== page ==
Looking to use R Markdown to create your thesis? You have come to the right place. R Markdown is a great tool for integrating data analysis and report writing, but it can be a bit daunting to get started. I wrote my thesis with R Markdown last year, and sure spent quite some time browsing the internet figuring out how to get my text, code, and figures to work together and turn into a coherent thesis. But it was worth the struggle (and an excellent way to procrastinate), and I’d love to share with you what I’ve learned. This will be a series of blog posts discussing how to write a thesis with R Markdown. We’ll start with the very basics: installing the necessary software and getting familiar with the various markup languages you’ll need. Then we’ll prepare an R Markdown document that will represent one thesis chapter. Getting started: What do we need? Don’t worry, it sounds way scarier than it actually is.
Markdown is a very simple and straightforward language. No need to worry about it now, but if you’d like to get more familiar with it have a look at this reference guide or learn it here. R Markdown is almost the same as Markdown, but has the added feature off embedding and dealing with R code in your documents. LaTeX is another markup language, that is not as easy to read and write as Markdown but allows for much more flexibility in creating your document. The code that is placed at the top of document is called YAML, and it explains how the document should be rendered. BiBTeX is an excellent reference management system (if you are used to the horror of inserting references with MS word add-ons, you are going to be really happy using this :). BiBTeX files can be created with Mendeley, more on this later. Click on the image to enlarge. You can see there’s quite a few different languages used in the same document. In the next blog post we will go into the details of each of these parts of the document. OK. This opens a standard R Markdown file (.rmd) with some instructions. And if you have any questions, feel free to leave a comment. You may find yourself worrying about this at some poin (probably not yet, but when you do, you’ll know where to look): there are multiple types of markdown, which are called flavours. Examples are ‘github markdown’, ‘multiple markdown’ and ‘pandoc markdown’. The markdown we are using here is called pandoc markdown.
If you do your “homework” well your supervisory committee will help you. Don’t select committee members solely on content expertise, although this is important. Select faculty for your committee who are supportive of you and are willing to assist you in completing your research. You want a committee that you can ask for help and know that they will provide it for you. Don’t forget, you can always access content experts, but you rely on your committee members for guidance and encouragement. Set up a formal meeting with your full committee to discuss your research proposal as soon as possible. Make sure that your supervisor and committee members are fully supportive of the project before you begin. The proposal meeting should be seen as an opportunity for you and your supervisory committee to reach agreement on the fundamental goals and procedures for your research. Don’t go into the proposal meeting with the feeling that it is you against them! Provide the committee members with a well-written proposal well in advance of meetings.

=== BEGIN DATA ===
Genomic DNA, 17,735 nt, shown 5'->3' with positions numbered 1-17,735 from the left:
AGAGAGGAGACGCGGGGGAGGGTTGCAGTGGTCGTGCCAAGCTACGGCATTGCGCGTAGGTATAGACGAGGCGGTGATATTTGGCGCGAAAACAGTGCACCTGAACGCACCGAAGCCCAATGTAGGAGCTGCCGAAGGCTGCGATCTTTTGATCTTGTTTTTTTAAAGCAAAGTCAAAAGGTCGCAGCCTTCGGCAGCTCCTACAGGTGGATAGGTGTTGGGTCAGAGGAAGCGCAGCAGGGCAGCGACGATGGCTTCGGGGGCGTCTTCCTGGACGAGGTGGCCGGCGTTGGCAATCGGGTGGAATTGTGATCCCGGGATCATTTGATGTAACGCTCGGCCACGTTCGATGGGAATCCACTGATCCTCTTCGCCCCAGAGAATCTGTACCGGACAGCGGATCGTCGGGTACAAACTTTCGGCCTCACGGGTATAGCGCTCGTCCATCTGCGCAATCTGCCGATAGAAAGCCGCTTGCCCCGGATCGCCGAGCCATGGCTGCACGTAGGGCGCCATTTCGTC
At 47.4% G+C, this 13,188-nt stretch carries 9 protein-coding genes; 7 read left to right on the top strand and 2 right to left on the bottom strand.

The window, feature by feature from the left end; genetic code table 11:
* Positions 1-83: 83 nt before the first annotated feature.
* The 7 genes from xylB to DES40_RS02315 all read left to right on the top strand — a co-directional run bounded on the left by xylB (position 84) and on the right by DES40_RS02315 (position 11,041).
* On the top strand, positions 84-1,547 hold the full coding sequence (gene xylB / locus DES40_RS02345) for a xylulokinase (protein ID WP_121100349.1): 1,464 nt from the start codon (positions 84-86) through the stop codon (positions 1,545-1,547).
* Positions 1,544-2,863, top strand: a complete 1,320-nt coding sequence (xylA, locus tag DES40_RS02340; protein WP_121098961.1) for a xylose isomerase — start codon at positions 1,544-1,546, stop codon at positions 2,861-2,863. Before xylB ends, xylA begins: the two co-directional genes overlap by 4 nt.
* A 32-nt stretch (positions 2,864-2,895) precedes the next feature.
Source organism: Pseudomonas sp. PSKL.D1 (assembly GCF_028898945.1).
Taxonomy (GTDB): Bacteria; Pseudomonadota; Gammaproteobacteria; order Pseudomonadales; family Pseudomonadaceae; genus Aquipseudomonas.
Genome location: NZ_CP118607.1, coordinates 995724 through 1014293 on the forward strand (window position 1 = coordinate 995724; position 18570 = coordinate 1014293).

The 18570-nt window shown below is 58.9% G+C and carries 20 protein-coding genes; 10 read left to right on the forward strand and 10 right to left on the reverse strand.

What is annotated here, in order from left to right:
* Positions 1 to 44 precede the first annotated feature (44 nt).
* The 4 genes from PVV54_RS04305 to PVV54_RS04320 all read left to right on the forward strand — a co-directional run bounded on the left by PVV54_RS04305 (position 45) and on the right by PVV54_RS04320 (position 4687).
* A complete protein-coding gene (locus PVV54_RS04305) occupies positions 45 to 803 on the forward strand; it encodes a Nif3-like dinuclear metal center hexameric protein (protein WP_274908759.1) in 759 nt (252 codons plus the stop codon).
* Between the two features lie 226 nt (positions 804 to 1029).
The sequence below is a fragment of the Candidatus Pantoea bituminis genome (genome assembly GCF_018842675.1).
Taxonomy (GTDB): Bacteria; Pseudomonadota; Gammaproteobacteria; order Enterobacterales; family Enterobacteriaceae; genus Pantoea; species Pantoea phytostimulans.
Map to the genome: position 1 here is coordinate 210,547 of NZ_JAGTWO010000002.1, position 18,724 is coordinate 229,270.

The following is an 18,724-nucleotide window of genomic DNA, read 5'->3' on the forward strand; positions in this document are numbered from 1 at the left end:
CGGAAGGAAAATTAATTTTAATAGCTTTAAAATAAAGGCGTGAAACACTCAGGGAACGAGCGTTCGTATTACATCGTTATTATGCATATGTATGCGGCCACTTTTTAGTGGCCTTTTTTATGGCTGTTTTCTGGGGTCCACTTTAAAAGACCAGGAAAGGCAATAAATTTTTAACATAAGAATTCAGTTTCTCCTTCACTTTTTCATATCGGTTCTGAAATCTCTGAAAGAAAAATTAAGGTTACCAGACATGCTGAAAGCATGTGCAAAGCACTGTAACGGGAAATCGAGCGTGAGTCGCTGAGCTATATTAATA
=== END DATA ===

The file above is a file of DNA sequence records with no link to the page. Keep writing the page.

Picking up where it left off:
Check with them to see how much time they will need to read the proposal. Plan the proposal meetings well. If graphic presentations are necessary to help the committee, make sure they are clear and attractive. Rehearse your presentation. A well planned meeting will help your committee understand that you are prepared to move forward with well planned research. Depending on the amount of detail you included in your proposal, you may not need or want to repeat every point. However, you should not assume all your committee members read the proposal carefully, and you should be sure to cover all important facts and issues. The major myth in writing a dissertation is that you start writing at Chapter One and write straight through. This is seldom the case. The most productive approach in writing the dissertation is often to begin writing those parts of the dissertation with which you are most comfortable. Then complete the various sections as you think of them.
At some point you will be able to print and spread out in front of you all of the sections that you have written. You will be able to sequence them in the best order and to see what is missing and should be added to the dissertation. This approach builds on those aspects of your study that are of most interest to you at any particular time. Go with what interests you, start your writing there, and then keep building! View What is a Dissertation? Gary Shank for more. If you prepared a comprehensive proposal you will now be rewarded! Pull out the proposal and check your proposed plan. Change from future tense to past tense and then make additions or changes so that the methodology section truly reflects what you did. You have now been able to change sections from the proposal to sections for the dissertation. Move on to the Statement of the Problem and the Literature Review in the same manner. If your study has specific names of people, institutions and places that must be changed to provide anonymity don’t do it too soon.